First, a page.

The houses are extraordinary Deep South versions of the California-style Craftsman, with long, low-pitched eaves and roomy front porches. Some have upstairs sleeping porches that capture the cool night breezes. Many were built in the early to mid-1900s using concrete blocks made on-site. Home values range from $75,000 to $200,000.
Why Buy Now?
Capitol Heights was recently designated a historic district. Many residents believe the designation will help protect the neighborhood's architectural integrity and boost property values. A neighborhood group is drawing potential buyers by sponsoring yearly home tours, during which the work of local artists is displayed and for sale.
The Boise Neighborhood, Portland, Oregon
Established by shipyard workers in the 1800s, Portland's Boise neighborhood—named after an Oregon Supreme Court justice who once lived here—suddenly became home to many African-Americans in 1948, after a dike failure along the Columbia River destroyed Vanport City, a public housing facility for World War II shipbuilders. As Portland continues to draw new residents, Boise is becoming increasingly popular for its diversity, affordable housing, bike lanes, and access to public transportation. Interest in the neighborhood is also being fueled by a slew of new pubs, restaurants, microbreweries, and boutique-style shops along Mississippi Avenue, Boise's main thoroughfare.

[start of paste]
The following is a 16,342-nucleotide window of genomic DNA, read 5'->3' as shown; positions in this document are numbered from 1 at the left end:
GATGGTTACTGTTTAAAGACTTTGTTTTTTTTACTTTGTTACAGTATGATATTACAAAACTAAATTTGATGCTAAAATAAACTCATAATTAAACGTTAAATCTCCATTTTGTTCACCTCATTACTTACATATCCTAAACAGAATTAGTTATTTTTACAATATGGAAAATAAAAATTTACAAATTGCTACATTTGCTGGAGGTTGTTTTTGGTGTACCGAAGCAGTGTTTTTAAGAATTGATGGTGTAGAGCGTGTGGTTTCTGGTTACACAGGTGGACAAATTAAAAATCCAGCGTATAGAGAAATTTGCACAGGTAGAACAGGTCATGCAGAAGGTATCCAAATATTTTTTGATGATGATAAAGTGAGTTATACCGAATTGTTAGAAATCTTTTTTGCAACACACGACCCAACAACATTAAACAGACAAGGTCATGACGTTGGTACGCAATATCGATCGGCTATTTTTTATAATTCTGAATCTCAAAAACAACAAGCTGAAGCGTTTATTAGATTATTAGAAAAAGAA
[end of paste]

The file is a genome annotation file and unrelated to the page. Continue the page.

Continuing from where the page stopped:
The streets of Boise are lined with beautiful Victorian-era cottages, Cape Cods, and Craftsman-style homes. The median price for homes in 2008 was about $300,000, but there are some rare fixer-upper bungalows that go for as low as $175,000.
Why Buy Now?
Despite the weak housing market, home values continue to rise. Buyers priced out of downtown Portland are moving to Boise to take advantage of lower prices and the newly invigorated Mississippi Avenue.
Houston Heights, Houston, Texas
Love living in small-town suburbia but occasionally long for the hustle and bustle of the city? Houston Heights might be the neighborhood you're looking for. Just a couple of miles from downtown Houston, this serene enclave features massively turreted Queen Annes along stately boulevards and comfy bungalows tucked away on quiet streets lined with expansive live oaks. Houston Heights was developed in 1886 as a "utopian" community by self-made millionaire Oscar Martin Carter and his Omaha and South Texas Land Company. The Houston Heights Association, a nonprofit devoted to preserving the nabe, is trying to hold on to Carter's vision by protecting against overdevelopment and bringing the community together with holiday home tours, craft markets, and fun runs.